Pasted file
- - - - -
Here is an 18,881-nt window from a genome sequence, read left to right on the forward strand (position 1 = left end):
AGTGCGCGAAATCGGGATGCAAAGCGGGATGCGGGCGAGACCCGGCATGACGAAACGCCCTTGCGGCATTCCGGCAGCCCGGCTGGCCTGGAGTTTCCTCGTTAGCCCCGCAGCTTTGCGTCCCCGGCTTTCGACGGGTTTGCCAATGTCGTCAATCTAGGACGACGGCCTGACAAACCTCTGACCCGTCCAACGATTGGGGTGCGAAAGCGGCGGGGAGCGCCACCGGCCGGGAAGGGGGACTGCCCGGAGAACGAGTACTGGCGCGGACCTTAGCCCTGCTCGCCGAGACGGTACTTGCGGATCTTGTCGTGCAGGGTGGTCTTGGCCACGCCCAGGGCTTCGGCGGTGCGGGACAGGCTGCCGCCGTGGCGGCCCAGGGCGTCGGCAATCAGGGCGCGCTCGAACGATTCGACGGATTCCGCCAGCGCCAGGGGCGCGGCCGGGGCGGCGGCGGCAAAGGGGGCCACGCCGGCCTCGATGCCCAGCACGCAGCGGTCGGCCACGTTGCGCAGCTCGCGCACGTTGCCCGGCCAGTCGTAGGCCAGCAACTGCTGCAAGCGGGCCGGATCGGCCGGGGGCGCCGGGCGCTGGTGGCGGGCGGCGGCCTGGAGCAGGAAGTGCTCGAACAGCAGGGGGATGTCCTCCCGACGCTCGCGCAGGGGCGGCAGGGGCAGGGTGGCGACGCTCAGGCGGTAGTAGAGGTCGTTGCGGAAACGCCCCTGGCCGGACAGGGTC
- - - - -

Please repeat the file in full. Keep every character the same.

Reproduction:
Here is an 18,881-nt window from a genome sequence, read left to right on the forward strand (position 1 = left end):
AGTGCGCGAAATCGGGATGCAAAGCGGGATGCGGGCGAGACCCGGCATGACGAAACGCCCTTGCGGCATTCCGGCAGCCCGGCTGGCCTGGAGTTTCCTCGTTAGCCCCGCAGCTTTGCGTCCCCGGCTTTCGACGGGTTTGCCAATGTCGTCAATCTAGGACGACGGCCTGACAAACCTCTGACCCGTCCAACGATTGGGGTGCGAAAGCGGCGGGGAGCGCCACCGGCCGGGAAGGGGGACTGCCCGGAGAACGAGTACTGGCGCGGACCTTAGCCCTGCTCGCCGAGACGGTACTTGCGGATCTTGTCGTGCAGGGTGGTCTTGGCCACGCCCAGGGCTTCGGCGGTGCGGGACAGGCTGCCGCCGTGGCGGCCCAGGGCGTCGGCAATCAGGGCGCGCTCGAACGATTCGACGGATTCCGCCAGCGCCAGGGGCGCGGCCGGGGCGGCGGCGGCAAAGGGGGCCACGCCGGCCTCGATGCCCAGCACGCAGCGGTCGGCCACGTTGCGCAGCTCGCGCACGTTGCCCGGCCAGTCGTAGGCCAGCAACTGCTGCAAGCGGGCCGGATCGGCCGGGGGCGCCGGGCGCTGGTGGCGGGCGGCGGCCTGGAGCAGGAAGTGCTCGAACAGCAGGGGGATGTCCTCCCGACGCTCGCGCAGGGGCGGCAGGGGCAGGGTGGCGACGCTCAGGCGGTAGTAGAGGTCGTTGCGGAAACGCCCCTGGCCGGACAGGGTC